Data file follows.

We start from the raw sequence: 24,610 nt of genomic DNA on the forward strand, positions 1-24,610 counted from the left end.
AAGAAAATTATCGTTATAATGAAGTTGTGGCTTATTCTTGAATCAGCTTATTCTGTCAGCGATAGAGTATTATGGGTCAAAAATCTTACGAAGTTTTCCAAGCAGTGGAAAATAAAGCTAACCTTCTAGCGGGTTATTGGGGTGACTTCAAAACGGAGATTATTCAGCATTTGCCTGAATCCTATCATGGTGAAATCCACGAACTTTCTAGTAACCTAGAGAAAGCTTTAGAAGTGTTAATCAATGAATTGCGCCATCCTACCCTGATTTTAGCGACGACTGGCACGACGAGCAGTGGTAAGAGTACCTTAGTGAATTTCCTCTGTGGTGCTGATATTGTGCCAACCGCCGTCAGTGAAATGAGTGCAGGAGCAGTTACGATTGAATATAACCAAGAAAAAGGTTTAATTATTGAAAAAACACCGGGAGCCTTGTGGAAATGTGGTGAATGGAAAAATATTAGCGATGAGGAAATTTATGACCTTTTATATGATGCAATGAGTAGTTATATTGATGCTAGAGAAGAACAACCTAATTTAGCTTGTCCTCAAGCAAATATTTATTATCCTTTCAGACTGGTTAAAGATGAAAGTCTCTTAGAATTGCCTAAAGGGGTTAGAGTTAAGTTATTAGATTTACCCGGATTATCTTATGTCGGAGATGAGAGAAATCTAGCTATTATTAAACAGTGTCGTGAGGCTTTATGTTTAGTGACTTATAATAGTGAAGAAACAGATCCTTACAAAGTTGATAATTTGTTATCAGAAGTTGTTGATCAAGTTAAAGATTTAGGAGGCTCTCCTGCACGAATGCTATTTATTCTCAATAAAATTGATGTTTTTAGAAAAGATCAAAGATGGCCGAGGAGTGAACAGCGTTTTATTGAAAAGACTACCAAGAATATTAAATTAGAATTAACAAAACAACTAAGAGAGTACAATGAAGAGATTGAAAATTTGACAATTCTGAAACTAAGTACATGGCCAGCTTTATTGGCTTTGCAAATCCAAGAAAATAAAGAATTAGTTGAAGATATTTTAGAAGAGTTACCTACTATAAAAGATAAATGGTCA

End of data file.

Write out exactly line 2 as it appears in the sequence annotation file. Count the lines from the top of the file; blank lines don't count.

AAGAAAATTATCGTTATAATGAAGTTGTGGCTTATTCTTGAATCAGCTTATTCTGTCAGCGATAGAGTATTATGGGTCAAAAATCTTACGAAGTTTTCCAAGCAGTGGAAAATAAAGCTAACCTTCTAGCGGGTTATTGGGGTGACTTCAAAACGGAGATTATTCAGCATTTGCCTGAATCCTATCATGGTGAAATCCACGAACTTTCTAGTAACCTAGAGAAAGCTTTAGAAGTGTTAATCAATGAATTGCGCCATCCTACCCTGATTTTAGCGACGACTGGCACGACGAGCAGTGGTAAGAGTACCTTAGTGAATTTCCTCTGTGGTGCTGATATTGTGCCAACCGCCGTCAGTGAAATGAGTGCAGGAGCAGTTACGATTGAATATAACCAAGAAAAAGGTTTAATTATTGAAAAAACACCGGGAGCCTTGTGGAAATGTGGTGAATGGAAAAATATTAGCGATGAGGAAATTTATGACCTTTTATATGATGCAATGAGTAGTTATATTGATGCTAGAGAAGAACAACCTAATTTAGCTTGTCCTCAAGCAAATATTTATTATCCTTTCAGACTGGTTAAAGATGAAAGTCTCTTAGAATTGCCTAAAGGGGTTAGAGTTAAGTTATTAGATTTACCCGGATTATCTTATGTCGGAGATGAGAGAAATCTAGCTATTATTAAACAGTGTCGTGAGGCTTTATGTTTAGTGACTTATAATAGTGAAGAAACAGATCCTTACAAAGTTGATAATTTGTTATCAGAAGTTGTTGATCAAGTTAAAGATTTAGGAGGCTCTCCTGCACGAATGCTATTTATTCTCAATAAAATTGATGTTTTTAGAAAAGATCAAAGATGGCCGAGGAGTGAACAGCGTTTTATTGAAAAGACTACCAAGAATATTAAATTAGAATTAACAAAACAACTAAGAGAGTACAATGAAGAGATTGAAAATTTGACAATTCTGAAACTAAGTACATGGCCAGCTTTATTGGCTTTGCAAATCCAAGAAAATAAAGAATTAGTTGAAGATATTTTAGAAGAGTTACCTACTATAAAAGATAAATGGTCA